Divide to Survive

The constant battle between Formula 1 and the FIA persists


With Season five of ”Formula 1 Drive to Survive,” being recently released, the disagreements between F1 and their governing body, the FIA have resurfaced. These disagreements show an incredibly strained relationship that could lead to a difficult future for the pinnacle of Motorsport.

Coming off of one of F1’s most politically active seasons ever, with drivers Lewis Hamilton, Sebastian Vettel, Alex Albon and more speaking out about personal and political issues. The FIA took issue with this and banned drivers from making political statements in late 2022. This angered the drivers, particularly Mercedes seven time champion Lewis Hamilton. Hamilton, F1’s lone Black driver, has spent years advocating for the Black community, LGBTQ+ rights and climate change policies. In wake of the decision, Hamilton told a reporter that “The sport has a responsibility to speak out and create awareness on important topics, particularly as we are traveling to different places.” 

Mclaren‘s Lando Norris also told The Sun, “We should have freedom of speech. We should be able to say and do what we want. That’s what defines us as people is what makes us human.” Norris elaborated, “If we find things being blocked off and we cannot talk, then nobody will want to do interviews because we might as well be turned into a robot and just say the same things over and over again.” 

Hamilton’s teammate George Russel also chimed in, calling the decision “silly and unnecessary.” After the blowback from drivers the FIA clarified how they would enforce this rule with punishments including fines and suspensions. This becomes all the more concerning once you know that the FIA and F1 are separate entities. F1 is owned by Colorado based Liberty Media, while the FIA is an independent organization. This makes the FIA’s decision even more of an outrage since they are supposed to be in charge of racing rules and safety, not the behavior of drivers. This has caused a widening rift between F1 and the FIA as F1 looks to further capitalize on drivers personalities with media ventures like Netflix’s “Drive to Survive,” and further marketing the drivers themselves and meanwhile the FIA looks to crack down on the drivers personal expression. 

Summit junior Sullivan Young says that “the FIA’s ruling was stupid” since “they [drivers] should be able to use their platform to improve the world.” Young also thought that if given F1 could govern itself free of the FIA.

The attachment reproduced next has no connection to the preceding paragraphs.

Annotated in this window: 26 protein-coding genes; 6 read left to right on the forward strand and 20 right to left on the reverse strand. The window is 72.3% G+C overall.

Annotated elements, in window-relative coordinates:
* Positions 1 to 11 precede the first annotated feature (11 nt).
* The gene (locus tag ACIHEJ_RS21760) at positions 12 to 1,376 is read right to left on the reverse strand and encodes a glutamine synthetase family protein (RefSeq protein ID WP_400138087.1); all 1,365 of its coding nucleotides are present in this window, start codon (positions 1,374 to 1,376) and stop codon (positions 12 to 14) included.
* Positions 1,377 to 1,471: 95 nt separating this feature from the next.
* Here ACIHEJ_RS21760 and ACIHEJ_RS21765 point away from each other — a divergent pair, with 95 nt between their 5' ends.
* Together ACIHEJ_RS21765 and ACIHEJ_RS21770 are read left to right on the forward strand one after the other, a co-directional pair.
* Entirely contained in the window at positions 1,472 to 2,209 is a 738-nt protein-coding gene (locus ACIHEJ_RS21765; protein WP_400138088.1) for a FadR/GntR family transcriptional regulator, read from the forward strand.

Young made an interesting point, why does F1 need the FIA  to govern it? The answer is prestige. If F1 wants to continue to be seen as the pinnacle of Motorsport it needs the most historically prestigious governing body. However, since the current president of the FIA Mohammed Ben Sulayem took office in late 2021 there has been non stop controversy. He has tweeted sexist statements, cut corners in track safety in Miami and was visibly intoxicated at this past season’s prize ceremony, where he insulted all the teams to their faces, particularly championship winners Red Bull. And these insults weren’t pre planned; this was Sulayem going off script.

Summit Junior Kirk Lord believes that “while the scandals are bad, the growth that he [Sulayem] has brought to the sport has been a net positive. Lord also said that with the political ban that “teams should be able to appeal any punishments.” While F1 has expanded particularly in the United States off  the popularity of Netflix’s “Drive to Survive the relationship with the FIA  has only gotten worse with Formula 1 CEO Stefano Dominicali publicly rebuking the FIA  over cost cap decisions stating that the FIA was “taking the financial regulation with, in my opinion, too long time for a reaction and this is not good.” 

The way I see it there are two viable options for how this ends. One suggested by Young and myself is that F1 has outgrown the FIA and should separate and govern itself so they can decide what is acceptable for their teams and drivers. The other option suggested by Lord is that the two remain partners but the FIA tailors its rules to whatever series they are officiating at the time. Different rules for F1 than the GT  Series or Endurance Racing etc. It doesn’t matter what decision the two parties come to as long as change is made because with the current system things just aren’t working.